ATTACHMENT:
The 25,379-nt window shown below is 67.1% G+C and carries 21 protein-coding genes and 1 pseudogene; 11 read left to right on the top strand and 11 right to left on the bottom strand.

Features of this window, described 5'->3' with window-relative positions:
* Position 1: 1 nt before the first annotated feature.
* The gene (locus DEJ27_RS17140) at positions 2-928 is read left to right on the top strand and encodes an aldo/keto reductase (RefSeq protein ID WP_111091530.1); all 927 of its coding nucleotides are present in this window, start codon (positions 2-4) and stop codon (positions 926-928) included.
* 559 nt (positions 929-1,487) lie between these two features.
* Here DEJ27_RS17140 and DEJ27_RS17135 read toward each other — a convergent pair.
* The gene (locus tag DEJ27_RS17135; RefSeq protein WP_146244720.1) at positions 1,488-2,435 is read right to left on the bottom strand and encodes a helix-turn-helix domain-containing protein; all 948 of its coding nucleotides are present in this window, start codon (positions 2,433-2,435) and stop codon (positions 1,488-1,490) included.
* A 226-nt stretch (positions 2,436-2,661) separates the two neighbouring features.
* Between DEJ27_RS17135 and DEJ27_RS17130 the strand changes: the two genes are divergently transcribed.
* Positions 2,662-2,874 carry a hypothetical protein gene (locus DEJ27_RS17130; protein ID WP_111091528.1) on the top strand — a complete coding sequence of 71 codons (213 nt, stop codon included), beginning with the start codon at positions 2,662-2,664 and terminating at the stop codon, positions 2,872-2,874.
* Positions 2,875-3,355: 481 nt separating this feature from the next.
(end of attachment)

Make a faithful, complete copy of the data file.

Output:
The 25,379-nt window shown below is 67.1% G+C and carries 21 protein-coding genes and 1 pseudogene; 11 read left to right on the top strand and 11 right to left on the bottom strand.

Features of this window, described 5'->3' with window-relative positions:
* Position 1: 1 nt before the first annotated feature.
* The gene (locus DEJ27_RS17140) at positions 2-928 is read left to right on the top strand and encodes an aldo/keto reductase (RefSeq protein ID WP_111091530.1); all 927 of its coding nucleotides are present in this window, start codon (positions 2-4) and stop codon (positions 926-928) included.
* 559 nt (positions 929-1,487) lie between these two features.
* Here DEJ27_RS17140 and DEJ27_RS17135 read toward each other — a convergent pair.
* The gene (locus tag DEJ27_RS17135; RefSeq protein WP_146244720.1) at positions 1,488-2,435 is read right to left on the bottom strand and encodes a helix-turn-helix domain-containing protein; all 948 of its coding nucleotides are present in this window, start codon (positions 2,433-2,435) and stop codon (positions 1,488-1,490) included.
* A 226-nt stretch (positions 2,436-2,661) separates the two neighbouring features.
* Between DEJ27_RS17135 and DEJ27_RS17130 the strand changes: the two genes are divergently transcribed.
* Positions 2,662-2,874 carry a hypothetical protein gene (locus DEJ27_RS17130; protein ID WP_111091528.1) on the top strand — a complete coding sequence of 71 codons (213 nt, stop codon included), beginning with the start codon at positions 2,662-2,664 and terminating at the stop codon, positions 2,872-2,874.
* Positions 2,875-3,355: 481 nt separating this feature from the next.